I graduated from the Institute of Culinary Education in NYC. I started working in professional kitchens, finding my niche in busy high-end catering organizations like Abigail Kirsch and Be Our Guest. I fiercely supported my kitchen crew, whether we were executing a seating dinner event for 1000 guests or partying till dawn and ensuring we all got home safely when the sun came up. I lived and breathed this life.
After many years of enduring the physical demands of cooking professionally and building connections in the industry, I shifted my focus from the kitchen to the dining room, concentrating on fine wines and food pairings. I took a job as the assistant cellar master at Windows on the World Restaurant. Working in a world-famous restaurant and learning the ABCs of wine from luminaries such as Keven Zraly was a dream come true for me. Sure, I was making minimum wage, but tasting and learning about legendary vintage wines was an incredible experience. As an assistant sommelier, I worked my way up from the wine cellar and onto the dining room floor. Every evening was an exciting and meticulously orchestrated culinary event, and we rewarded ourselves with drinking and partying well into the morning.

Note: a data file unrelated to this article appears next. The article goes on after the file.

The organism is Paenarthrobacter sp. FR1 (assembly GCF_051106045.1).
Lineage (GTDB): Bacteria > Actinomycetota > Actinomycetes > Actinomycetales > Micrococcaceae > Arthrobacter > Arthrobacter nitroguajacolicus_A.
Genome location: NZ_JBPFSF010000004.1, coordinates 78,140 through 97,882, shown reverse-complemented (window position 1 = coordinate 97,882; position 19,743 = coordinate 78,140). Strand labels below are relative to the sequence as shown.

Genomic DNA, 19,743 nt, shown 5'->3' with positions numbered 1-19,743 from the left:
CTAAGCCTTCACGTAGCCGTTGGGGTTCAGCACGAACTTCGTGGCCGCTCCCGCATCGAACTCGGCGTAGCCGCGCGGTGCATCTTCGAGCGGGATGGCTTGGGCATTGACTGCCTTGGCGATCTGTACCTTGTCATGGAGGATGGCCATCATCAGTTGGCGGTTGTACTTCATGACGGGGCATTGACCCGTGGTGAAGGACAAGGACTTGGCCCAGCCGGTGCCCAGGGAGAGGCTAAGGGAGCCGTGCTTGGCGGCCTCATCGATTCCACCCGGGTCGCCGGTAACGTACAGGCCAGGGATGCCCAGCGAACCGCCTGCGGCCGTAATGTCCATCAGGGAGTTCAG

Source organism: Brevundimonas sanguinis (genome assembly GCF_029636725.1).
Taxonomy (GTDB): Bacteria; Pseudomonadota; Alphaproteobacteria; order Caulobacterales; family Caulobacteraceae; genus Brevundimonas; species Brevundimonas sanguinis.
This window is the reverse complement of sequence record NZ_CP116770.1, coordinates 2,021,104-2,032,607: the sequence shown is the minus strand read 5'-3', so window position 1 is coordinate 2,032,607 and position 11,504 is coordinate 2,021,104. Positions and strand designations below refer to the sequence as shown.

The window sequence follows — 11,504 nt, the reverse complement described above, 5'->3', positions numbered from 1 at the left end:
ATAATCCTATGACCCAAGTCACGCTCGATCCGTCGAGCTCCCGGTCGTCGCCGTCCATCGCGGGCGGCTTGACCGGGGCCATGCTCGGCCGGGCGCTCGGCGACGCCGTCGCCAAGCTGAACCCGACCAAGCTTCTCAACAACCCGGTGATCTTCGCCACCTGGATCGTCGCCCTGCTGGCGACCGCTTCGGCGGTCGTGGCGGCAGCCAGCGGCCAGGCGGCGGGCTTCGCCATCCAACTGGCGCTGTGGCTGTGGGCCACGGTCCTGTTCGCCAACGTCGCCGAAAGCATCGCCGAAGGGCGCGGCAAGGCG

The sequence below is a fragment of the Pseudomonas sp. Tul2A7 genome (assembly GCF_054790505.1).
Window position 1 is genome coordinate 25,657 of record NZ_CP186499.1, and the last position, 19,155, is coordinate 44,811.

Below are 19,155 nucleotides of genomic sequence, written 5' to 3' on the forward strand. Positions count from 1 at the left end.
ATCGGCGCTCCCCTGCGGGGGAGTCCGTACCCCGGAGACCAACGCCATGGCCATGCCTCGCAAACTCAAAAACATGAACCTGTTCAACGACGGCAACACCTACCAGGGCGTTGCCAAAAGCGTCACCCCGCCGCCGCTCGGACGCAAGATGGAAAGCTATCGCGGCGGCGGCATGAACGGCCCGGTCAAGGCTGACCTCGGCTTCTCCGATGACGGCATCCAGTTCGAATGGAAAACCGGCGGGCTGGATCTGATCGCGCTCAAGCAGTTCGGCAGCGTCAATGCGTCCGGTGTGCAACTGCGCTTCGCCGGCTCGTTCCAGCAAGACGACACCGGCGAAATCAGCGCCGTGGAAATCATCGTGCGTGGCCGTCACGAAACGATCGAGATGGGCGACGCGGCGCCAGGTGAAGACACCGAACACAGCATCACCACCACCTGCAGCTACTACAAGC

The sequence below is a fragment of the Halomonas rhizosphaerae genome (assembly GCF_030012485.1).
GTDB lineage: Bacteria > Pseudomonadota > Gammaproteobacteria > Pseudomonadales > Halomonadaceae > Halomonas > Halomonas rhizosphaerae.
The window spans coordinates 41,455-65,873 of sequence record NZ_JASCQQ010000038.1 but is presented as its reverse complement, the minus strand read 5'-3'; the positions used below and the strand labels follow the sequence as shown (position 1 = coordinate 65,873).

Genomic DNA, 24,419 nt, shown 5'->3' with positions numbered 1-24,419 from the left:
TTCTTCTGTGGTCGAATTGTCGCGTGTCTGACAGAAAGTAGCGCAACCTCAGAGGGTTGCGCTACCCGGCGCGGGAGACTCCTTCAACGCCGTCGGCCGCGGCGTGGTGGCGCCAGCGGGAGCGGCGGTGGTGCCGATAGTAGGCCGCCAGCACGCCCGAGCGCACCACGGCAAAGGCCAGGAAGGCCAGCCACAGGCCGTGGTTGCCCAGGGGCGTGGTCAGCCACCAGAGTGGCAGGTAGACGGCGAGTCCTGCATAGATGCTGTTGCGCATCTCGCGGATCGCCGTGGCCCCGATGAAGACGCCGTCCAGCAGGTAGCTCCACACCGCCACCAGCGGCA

Eventually, my hard work and dedication paid off. I was offered the Beverage Director of Beacon Restaurant position in midtown Manhattan, owned by the Emil family, who also owned Windows on the World. This promotion was my first opportunity to create a wine list and beverage program and educate and lead a team of servers and bartenders on my vision. I was part of a management team created to complement the Windows Restaurant.